Coevolution of avian ectoparasites in the tropics
Gajdošová, Magdalena ; Munclinger, Pavel (advisor) ; Votýpka, Jan (referee)
Host-parasite associations are born by cospeciations or by host switches. Feather lice have traditionally been used as model parasites for studying these events and underlying ecological factors. By now tens of analyses have addressed comparisons of host and parasite phylogenies to study cospeciations and host switches in lice, however, these analyses are strongly biased towards the temperate zone. Tropical environment could provide new insight into the origin of host-parasite interactions, because it is ecologically unique. This work aims to supplement the knowledge of host-parasite associations in lice using coevolution analyses of two feather lice genera and their passerine hosts in tropical rainforest in Cameroon. It shows that lice in the tropics cospeciate rarely. To assess whether host switches are non-random and occur preferentially between hosts with specific traits, this work also analyses relations between parasite genetic distances and hosts' trait similarities. No effect of host morphology and spatial distribution was found. However, genetic distances of the lice strongly correlate with genetic distances of their hosts.
African rodents as reservoirs of Leishmania parasites.
Glanzová, Kristýna ; Sádlová, Jovana (advisor) ; Votýpka, Jan (referee)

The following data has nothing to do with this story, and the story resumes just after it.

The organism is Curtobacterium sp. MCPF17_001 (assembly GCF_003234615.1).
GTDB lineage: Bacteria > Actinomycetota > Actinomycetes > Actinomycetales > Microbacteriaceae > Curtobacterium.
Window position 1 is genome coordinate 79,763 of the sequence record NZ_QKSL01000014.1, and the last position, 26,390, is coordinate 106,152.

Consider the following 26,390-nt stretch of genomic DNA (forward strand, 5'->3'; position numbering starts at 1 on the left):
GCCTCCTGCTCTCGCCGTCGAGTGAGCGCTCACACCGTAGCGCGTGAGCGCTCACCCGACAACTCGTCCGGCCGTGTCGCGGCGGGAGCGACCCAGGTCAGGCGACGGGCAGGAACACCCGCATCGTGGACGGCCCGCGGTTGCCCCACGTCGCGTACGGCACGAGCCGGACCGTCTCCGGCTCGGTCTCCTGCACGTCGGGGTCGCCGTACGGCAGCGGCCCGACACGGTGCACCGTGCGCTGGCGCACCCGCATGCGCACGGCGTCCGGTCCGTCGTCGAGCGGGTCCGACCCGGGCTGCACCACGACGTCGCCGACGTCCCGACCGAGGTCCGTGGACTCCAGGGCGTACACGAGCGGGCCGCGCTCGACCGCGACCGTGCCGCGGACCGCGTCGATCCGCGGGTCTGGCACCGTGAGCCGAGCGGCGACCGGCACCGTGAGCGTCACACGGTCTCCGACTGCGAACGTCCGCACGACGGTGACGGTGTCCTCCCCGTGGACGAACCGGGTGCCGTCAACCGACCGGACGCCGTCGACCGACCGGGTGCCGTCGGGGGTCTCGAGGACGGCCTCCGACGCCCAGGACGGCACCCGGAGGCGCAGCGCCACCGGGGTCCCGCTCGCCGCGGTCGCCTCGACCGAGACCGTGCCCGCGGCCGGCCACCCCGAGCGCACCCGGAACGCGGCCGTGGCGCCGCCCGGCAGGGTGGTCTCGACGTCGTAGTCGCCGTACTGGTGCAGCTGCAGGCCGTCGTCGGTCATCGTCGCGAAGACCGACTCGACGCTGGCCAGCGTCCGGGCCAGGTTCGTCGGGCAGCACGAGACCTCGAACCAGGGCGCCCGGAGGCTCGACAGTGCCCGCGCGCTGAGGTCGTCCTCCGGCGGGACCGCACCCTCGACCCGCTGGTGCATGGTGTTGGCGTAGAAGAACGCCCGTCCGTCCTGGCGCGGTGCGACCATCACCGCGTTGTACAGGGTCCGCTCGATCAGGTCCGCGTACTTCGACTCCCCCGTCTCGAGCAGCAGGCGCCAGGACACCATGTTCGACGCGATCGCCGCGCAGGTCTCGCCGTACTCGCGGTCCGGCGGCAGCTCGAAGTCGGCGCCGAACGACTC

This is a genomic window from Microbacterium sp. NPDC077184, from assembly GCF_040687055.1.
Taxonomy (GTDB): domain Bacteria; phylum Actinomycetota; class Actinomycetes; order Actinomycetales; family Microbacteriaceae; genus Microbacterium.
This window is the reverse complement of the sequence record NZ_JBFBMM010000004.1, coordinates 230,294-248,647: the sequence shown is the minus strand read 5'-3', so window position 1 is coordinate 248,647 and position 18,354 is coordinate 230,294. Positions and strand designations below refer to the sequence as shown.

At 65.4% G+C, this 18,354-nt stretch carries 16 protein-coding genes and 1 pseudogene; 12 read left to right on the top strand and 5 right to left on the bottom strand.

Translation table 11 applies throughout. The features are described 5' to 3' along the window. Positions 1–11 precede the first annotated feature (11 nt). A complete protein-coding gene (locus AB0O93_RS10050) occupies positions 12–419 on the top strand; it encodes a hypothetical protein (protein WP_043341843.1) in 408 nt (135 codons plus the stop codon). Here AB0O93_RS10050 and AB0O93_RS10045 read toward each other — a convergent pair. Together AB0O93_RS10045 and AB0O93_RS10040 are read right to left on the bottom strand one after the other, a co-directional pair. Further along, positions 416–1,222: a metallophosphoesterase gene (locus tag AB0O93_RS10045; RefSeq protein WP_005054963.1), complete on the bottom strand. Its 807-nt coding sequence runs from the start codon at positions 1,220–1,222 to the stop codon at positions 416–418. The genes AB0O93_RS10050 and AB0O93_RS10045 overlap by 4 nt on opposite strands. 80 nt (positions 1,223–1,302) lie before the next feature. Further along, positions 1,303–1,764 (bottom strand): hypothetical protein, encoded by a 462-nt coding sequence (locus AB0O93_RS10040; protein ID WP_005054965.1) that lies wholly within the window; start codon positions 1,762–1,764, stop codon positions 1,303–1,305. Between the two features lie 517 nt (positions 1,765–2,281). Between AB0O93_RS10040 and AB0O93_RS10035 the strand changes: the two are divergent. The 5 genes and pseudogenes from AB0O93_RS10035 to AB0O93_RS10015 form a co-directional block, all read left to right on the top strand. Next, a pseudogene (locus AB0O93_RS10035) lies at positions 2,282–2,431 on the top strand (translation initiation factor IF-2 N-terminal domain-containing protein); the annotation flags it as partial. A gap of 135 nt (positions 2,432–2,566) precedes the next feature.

Leishmania spp. (Kinetoplastida: Trypanosomatidae) are protozoa related to the Trypanosoma genus that are causative agents of leishmaniasis. Their life cycle alternates between mammalian hosts and insect vectors. The principal vectors are phlebotomine sand flies (Diptera: Phlebotominae) that occur mostly in the tropics, however, several species range to the temperate regions. Various species of rodents serve as reservoir hosts of leishmania. In endemic localities, they represent most abundant mammals and their burrows are used as breeding sites of larval stages of sand flies. In this bachelor thesis I summarize available literature about rodents that serve as reservoir hosts of six human pathogenic leishmania species present in Africa. Several species of African rodents are regarded as reservoir host of L. major and one species (Ctenodactylus gundi) as a suspected reservoir host L. tropica. On the other hand, rodent infections caused by L. aethiopica, L. infantum and L. donovani should be still considered as accidental. In the case of Leishmania sp. from Ghana, reservoir hosts are still entirely unknown. All species of proven African rodent reservoir hosts share clustered distribution in colonies where animals live in high population densities.